Mexico president suggests US citizenship for planting trees
Mexican President Andres Manuel Lopez Obrador on Thursday suggested the US government could offer temporary work visas and eventually citizenship to those who take part in a vast tree planting program he hopes to expand to Central America.
In remarks at the White House virtual climate summit, Lopez Obrador said that Mexico aimed to expand his administration's signature "Sembrando Vida," or "Sowing Life," program to Central America, which he said is planting 700,000 trees.
Calling it "possibly the largest reforestation effort in the world," Lopez Obrador said the program aims to create 1.2 million jobs and plant an additional 3 billion trees through expansion into southeastern Mexico and Central America.
Lopez Obrador said US President Joe Biden "could finance" the program's extension to Guatemala, Honduras and El Salvador.
"I add a complementary proposal, with all due respect, the U.S. government could offer those who participate in this program that after sowing their lands for three consecutive years, they would have the possibility to obtain a temporary work visa," Lopez Obrador said.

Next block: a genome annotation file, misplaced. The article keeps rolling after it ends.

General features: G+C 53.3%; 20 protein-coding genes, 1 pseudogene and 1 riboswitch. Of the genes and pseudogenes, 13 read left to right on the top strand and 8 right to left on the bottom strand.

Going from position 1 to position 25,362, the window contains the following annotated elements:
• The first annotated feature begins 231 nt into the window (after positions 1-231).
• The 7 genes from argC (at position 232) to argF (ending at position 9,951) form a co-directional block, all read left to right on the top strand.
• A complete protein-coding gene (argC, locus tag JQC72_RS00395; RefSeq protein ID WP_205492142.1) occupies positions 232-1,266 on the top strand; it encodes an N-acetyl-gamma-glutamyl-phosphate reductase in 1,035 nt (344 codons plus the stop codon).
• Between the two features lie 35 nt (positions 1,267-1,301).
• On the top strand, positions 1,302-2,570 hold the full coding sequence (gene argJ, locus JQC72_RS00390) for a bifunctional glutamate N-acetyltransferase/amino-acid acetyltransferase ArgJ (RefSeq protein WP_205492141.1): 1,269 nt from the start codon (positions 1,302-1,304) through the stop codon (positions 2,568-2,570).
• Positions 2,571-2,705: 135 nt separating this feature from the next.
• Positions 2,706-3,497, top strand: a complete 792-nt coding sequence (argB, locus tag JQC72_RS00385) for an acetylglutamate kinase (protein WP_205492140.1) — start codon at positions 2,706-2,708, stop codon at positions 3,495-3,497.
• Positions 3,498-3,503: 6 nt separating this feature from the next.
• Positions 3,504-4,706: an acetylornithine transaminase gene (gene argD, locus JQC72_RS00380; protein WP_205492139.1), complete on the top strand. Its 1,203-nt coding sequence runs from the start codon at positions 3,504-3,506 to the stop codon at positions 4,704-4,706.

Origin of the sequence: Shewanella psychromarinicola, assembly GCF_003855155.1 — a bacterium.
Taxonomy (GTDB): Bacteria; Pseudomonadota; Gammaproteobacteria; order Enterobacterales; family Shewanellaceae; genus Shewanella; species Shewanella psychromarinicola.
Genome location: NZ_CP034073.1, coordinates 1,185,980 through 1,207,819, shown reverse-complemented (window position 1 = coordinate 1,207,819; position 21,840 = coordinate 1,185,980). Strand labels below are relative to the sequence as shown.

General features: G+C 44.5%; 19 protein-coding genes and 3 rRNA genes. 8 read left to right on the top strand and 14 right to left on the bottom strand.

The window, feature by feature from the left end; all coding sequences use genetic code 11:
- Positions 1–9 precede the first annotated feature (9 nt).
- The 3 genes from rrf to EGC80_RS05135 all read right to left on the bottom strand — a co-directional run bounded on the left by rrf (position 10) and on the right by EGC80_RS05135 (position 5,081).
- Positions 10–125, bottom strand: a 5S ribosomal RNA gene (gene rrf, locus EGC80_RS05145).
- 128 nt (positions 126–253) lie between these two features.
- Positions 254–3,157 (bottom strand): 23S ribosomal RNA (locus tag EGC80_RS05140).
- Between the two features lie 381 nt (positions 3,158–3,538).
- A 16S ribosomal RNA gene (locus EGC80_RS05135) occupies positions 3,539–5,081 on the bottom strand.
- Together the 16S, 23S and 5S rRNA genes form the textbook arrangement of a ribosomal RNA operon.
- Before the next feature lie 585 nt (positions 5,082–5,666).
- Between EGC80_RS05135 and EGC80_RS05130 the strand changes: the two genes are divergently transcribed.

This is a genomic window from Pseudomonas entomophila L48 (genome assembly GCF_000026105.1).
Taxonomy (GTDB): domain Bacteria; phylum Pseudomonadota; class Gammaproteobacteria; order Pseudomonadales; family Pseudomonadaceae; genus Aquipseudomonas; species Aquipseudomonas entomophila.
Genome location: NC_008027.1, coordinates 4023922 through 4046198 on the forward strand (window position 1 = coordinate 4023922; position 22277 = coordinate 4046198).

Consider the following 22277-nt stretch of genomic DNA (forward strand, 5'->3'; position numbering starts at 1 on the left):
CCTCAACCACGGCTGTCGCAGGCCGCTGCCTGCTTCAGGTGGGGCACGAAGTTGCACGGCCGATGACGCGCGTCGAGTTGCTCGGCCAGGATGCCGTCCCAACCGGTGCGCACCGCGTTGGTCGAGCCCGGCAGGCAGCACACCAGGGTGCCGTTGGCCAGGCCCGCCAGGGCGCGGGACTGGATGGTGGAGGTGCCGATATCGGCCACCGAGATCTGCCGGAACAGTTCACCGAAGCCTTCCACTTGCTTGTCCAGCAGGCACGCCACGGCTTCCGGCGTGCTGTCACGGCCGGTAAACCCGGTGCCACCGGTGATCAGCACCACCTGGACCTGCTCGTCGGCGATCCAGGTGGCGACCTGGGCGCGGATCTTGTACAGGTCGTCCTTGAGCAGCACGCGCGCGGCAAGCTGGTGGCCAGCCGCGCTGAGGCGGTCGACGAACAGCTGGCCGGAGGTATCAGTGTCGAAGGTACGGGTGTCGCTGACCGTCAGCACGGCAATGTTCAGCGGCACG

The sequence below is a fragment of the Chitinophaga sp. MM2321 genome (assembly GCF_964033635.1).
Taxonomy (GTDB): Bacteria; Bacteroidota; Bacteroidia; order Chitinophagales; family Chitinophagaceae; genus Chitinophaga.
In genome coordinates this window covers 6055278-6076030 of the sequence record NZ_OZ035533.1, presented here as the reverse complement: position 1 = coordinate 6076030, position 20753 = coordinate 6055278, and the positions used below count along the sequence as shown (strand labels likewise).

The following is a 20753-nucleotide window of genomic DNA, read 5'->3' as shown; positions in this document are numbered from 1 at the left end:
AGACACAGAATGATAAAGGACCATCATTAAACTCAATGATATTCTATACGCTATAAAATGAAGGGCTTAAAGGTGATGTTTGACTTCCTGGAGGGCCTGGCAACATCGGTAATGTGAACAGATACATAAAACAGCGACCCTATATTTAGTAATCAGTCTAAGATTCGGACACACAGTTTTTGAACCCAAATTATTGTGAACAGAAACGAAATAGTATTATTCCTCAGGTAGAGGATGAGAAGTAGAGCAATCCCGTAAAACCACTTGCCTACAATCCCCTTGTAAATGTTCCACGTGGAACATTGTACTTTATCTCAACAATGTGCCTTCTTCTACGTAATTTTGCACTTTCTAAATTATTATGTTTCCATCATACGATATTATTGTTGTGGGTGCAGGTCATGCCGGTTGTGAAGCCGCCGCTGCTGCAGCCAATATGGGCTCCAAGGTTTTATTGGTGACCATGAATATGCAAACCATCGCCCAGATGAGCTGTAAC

"And after another three or four years, they could obtain residency in the United States or dual nationality," he added.
Lopez Obrador, who has faced criticism over his pro-fossil fuel energy policy, said Mexico is modernizing its hydroelectric plants to reduce the use of oil and coal in the production of electricity.
"The energy produced with water is clean and cheap, which is why we have decided to change old turbines for modern equipment, which will allow us to take advantage of the water from the reservoirs to produce more energy without building new dams and without causing any damage," he said.
Since taking office in December 2018, Lopez Obrador has prioritized the health of Mexico's state-owned energy behemoth Petroleos Mexicanos (Pemex) over wind and solar.
The president says renewable energy companies were given excessively generous contracts by previous administrations, and argues that Mexico's contribution to reducing climate gases in its energy mix will come from hydroelectricity and tree planting.